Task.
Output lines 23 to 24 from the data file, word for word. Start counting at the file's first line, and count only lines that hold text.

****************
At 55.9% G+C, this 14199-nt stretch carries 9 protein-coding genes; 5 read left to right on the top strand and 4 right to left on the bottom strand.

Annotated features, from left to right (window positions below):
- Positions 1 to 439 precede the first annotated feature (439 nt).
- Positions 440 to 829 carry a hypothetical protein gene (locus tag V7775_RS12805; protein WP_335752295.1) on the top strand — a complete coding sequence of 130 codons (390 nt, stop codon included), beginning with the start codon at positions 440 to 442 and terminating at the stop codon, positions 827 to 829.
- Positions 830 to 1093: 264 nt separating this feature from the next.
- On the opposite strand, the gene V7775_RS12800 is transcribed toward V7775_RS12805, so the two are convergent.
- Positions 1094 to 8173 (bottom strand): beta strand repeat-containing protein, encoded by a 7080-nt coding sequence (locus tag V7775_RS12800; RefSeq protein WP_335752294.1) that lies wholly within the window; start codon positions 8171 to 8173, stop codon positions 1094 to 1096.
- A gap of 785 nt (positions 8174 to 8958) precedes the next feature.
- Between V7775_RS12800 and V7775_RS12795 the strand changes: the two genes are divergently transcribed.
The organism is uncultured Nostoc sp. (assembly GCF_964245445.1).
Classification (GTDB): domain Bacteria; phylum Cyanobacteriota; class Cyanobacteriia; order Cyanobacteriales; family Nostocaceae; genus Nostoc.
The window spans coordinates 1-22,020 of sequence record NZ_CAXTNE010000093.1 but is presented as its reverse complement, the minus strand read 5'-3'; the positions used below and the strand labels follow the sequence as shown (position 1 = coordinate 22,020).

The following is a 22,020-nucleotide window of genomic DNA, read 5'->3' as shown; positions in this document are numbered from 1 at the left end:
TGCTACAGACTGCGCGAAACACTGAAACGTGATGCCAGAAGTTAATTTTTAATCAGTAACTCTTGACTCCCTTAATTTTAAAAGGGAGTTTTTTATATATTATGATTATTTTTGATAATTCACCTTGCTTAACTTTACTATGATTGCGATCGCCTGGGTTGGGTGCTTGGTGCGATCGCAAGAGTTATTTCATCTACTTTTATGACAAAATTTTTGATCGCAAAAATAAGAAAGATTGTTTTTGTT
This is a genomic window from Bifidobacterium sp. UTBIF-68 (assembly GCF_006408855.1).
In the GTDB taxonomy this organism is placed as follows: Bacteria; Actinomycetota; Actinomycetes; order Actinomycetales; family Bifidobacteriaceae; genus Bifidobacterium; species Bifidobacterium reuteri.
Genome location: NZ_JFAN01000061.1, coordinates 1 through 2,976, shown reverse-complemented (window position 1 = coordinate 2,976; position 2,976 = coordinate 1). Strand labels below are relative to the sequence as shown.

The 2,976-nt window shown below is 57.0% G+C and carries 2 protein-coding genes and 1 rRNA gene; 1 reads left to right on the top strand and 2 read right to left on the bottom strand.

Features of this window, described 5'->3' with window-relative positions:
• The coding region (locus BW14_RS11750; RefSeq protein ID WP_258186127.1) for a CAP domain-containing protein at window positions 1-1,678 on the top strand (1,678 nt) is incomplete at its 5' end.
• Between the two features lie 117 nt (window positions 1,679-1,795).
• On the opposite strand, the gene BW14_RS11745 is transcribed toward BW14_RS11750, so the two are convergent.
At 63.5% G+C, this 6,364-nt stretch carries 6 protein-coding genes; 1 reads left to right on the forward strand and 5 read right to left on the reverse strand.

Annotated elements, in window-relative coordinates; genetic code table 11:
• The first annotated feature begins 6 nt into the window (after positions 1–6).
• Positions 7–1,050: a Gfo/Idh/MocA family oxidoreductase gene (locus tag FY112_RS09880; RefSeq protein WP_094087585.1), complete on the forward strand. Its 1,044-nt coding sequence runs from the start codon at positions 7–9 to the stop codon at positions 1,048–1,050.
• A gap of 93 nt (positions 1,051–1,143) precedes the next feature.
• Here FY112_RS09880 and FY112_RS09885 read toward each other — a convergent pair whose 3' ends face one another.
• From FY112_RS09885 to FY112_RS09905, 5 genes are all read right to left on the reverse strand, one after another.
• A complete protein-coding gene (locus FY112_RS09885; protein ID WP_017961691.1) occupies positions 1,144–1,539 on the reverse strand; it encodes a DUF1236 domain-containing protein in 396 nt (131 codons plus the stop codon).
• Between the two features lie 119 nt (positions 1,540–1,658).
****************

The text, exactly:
At 63.5% G+C, this 6,364-nt stretch carries 6 protein-coding genes; 1 reads left to right on the forward strand and 5 read right to left on the reverse strand.

Annotated elements, in window-relative coordinates; genetic code table 11: